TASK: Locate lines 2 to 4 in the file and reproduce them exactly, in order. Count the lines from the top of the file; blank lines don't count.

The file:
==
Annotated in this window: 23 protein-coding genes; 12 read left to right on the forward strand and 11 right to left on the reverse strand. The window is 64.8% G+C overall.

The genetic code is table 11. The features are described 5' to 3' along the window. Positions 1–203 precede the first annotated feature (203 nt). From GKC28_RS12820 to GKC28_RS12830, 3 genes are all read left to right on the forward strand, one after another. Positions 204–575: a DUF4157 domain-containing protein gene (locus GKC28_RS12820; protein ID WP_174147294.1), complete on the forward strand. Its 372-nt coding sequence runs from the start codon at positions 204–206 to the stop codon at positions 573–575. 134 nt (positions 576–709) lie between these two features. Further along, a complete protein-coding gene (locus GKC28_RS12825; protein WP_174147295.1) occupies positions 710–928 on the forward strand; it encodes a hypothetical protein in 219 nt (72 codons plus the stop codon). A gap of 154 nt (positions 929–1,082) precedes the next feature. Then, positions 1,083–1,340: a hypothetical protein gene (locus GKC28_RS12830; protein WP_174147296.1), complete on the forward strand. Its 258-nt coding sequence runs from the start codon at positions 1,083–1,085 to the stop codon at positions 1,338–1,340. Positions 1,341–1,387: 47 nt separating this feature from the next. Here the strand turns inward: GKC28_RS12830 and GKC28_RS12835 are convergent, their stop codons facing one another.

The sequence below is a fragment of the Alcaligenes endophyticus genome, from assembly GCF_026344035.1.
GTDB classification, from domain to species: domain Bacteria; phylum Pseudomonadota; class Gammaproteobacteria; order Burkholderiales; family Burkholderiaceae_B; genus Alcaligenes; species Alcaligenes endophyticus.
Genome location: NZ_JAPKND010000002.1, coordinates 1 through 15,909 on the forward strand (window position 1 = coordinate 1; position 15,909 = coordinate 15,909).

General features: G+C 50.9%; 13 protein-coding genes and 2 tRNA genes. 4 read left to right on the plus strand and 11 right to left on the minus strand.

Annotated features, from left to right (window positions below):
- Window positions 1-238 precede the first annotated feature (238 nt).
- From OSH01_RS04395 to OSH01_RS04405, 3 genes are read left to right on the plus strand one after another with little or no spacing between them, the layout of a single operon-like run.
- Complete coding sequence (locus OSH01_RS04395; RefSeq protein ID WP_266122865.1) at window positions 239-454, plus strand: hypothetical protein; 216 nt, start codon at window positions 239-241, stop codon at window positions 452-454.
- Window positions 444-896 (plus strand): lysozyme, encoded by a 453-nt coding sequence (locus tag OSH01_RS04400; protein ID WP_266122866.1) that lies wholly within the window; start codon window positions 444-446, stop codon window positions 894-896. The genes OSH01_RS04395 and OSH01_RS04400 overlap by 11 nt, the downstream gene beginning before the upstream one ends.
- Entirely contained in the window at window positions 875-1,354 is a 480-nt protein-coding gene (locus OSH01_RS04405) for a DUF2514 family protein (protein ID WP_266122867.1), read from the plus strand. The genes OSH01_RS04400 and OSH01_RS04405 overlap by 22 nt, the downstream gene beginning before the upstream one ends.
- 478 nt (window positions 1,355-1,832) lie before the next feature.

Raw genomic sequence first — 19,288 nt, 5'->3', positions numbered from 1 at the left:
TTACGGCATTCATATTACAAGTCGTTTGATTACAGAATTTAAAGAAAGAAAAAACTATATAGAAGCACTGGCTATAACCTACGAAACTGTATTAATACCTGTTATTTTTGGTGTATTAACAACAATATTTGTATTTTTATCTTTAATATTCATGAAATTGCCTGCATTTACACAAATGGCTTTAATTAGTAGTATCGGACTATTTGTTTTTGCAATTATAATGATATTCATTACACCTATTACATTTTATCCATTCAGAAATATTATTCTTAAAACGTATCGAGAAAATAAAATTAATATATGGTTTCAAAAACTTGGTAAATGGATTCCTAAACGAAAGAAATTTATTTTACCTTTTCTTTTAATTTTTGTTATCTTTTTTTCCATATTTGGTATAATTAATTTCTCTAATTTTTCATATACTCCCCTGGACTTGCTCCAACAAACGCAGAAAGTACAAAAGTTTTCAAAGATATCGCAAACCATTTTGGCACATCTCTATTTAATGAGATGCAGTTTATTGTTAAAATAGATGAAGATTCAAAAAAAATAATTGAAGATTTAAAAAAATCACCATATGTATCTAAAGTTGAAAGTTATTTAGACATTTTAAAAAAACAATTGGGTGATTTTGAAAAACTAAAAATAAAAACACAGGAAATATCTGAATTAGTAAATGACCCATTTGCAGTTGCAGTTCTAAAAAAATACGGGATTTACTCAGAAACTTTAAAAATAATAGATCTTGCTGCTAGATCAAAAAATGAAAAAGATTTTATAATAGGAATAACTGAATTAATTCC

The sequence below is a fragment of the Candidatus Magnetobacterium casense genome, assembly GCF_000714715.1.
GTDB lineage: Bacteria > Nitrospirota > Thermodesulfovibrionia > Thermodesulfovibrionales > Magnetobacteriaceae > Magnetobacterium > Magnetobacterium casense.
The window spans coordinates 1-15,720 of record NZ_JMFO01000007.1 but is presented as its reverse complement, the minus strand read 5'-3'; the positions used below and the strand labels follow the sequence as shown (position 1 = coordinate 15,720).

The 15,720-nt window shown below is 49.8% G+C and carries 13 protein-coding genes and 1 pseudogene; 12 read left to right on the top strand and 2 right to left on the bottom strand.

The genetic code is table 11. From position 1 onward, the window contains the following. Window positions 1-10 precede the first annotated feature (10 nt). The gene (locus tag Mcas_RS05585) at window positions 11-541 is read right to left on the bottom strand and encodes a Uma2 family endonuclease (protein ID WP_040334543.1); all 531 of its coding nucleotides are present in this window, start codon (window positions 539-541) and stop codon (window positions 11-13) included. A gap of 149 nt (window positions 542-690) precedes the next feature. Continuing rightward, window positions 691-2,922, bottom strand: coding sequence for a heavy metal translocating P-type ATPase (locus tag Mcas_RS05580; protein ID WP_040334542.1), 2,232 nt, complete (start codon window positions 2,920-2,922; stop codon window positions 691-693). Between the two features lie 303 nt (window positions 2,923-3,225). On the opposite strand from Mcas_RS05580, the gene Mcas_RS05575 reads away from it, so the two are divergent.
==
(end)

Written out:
The genetic code is table 11. The features are described 5' to 3' along the window. Positions 1–203 precede the first annotated feature (203 nt). From GKC28_RS12820 to GKC28_RS12830, 3 genes are all read left to right on the forward strand, one after another. Positions 204–575: a DUF4157 domain-containing protein gene (locus GKC28_RS12820; protein ID WP_174147294.1), complete on the forward strand. Its 372-nt coding sequence runs from the start codon at positions 204–206 to the stop codon at positions 573–575. 134 nt (positions 576–709) lie between these two features. Further along, a complete protein-coding gene (locus GKC28_RS12825; protein WP_174147295.1) occupies positions 710–928 on the forward strand; it encodes a hypothetical protein in 219 nt (72 codons plus the stop codon). A gap of 154 nt (positions 929–1,082) precedes the next feature. Then, positions 1,083–1,340: a hypothetical protein gene (locus GKC28_RS12830; protein WP_174147296.1), complete on the forward strand. Its 258-nt coding sequence runs from the start codon at positions 1,083–1,085 to the stop codon at positions 1,338–1,340. Positions 1,341–1,387: 47 nt separating this feature from the next. Here the strand turns inward: GKC28_RS12830 and GKC28_RS12835 are convergent, their stop codons facing one another.

The sequence below is a fragment of the Alcaligenes endophyticus genome, from assembly GCF_026344035.1.
GTDB classification, from domain to species: domain Bacteria; phylum Pseudomonadota; class Gammaproteobacteria; order Burkholderiales; family Burkholderiaceae_B; genus Alcaligenes; species Alcaligenes endophyticus.